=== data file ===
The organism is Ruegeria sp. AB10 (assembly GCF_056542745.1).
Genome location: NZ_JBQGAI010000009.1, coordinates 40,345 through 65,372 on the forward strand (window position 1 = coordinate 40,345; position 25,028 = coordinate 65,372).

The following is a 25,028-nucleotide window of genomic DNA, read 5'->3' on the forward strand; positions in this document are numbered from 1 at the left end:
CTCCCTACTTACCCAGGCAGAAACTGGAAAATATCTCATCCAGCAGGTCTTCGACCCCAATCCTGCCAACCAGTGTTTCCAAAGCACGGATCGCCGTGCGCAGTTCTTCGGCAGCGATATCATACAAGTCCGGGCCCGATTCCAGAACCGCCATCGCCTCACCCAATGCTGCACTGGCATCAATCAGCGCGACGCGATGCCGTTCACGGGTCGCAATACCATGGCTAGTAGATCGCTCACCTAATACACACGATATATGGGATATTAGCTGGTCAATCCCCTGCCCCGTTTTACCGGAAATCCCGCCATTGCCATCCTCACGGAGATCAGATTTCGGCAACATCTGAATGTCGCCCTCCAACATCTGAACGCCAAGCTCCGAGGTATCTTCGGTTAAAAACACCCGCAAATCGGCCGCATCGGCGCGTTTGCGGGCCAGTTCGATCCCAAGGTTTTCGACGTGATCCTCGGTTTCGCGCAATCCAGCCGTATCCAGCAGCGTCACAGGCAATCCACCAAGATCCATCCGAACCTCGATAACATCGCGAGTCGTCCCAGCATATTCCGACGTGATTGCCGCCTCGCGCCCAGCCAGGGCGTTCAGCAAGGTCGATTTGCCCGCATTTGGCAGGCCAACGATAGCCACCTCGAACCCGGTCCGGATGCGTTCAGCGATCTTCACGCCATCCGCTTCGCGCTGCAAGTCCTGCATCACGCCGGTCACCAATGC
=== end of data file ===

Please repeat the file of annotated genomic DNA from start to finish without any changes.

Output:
The organism is Ruegeria sp. AB10 (assembly GCF_056542745.1).
Genome location: NZ_JBQGAI010000009.1, coordinates 40,345 through 65,372 on the forward strand (window position 1 = coordinate 40,345; position 25,028 = coordinate 65,372).

The following is a 25,028-nucleotide window of genomic DNA, read 5'->3' on the forward strand; positions in this document are numbered from 1 at the left end:
CTCCCTACTTACCCAGGCAGAAACTGGAAAATATCTCATCCAGCAGGTCTTCGACCCCAATCCTGCCAACCAGTGTTTCCAAAGCACGGATCGCCGTGCGCAGTTCTTCGGCAGCGATATCATACAAGTCCGGGCCCGATTCCAGAACCGCCATCGCCTCACCCAATGCTGCACTGGCATCAATCAGCGCGACGCGATGCCGTTCACGGGTCGCAATACCATGGCTAGTAGATCGCTCACCTAATACACACGATATATGGGATATTAGCTGGTCAATCCCCTGCCCCGTTTTACCGGAAATCCCGCCATTGCCATCCTCACGGAGATCAGATTTCGGCAACATCTGAATGTCGCCCTCCAACATCTGAACGCCAAGCTCCGAGGTATCTTCGGTTAAAAACACCCGCAAATCGGCCGCATCGGCGCGTTTGCGGGCCAGTTCGATCCCAAGGTTTTCGACGTGATCCTCGGTTTCGCGCAATCCAGCCGTATCCAGCAGCGTCACAGGCAATCCACCAAGATCCATCCGAACCTCGATAACATCGCGAGTCGTCCCAGCATATTCCGACGTGATTGCCGCCTCGCGCCCAGCCAGGGCGTTCAGCAAGGTCGATTTGCCCGCATTTGGCAGGCCAACGATAGCCACCTCGAACCCGGTCCGGATGCGTTCAGCGATCTTCACGCCATCCGCTTCGCGCTGCAAGTCCTGCATCACGCCGGTCACCAATGC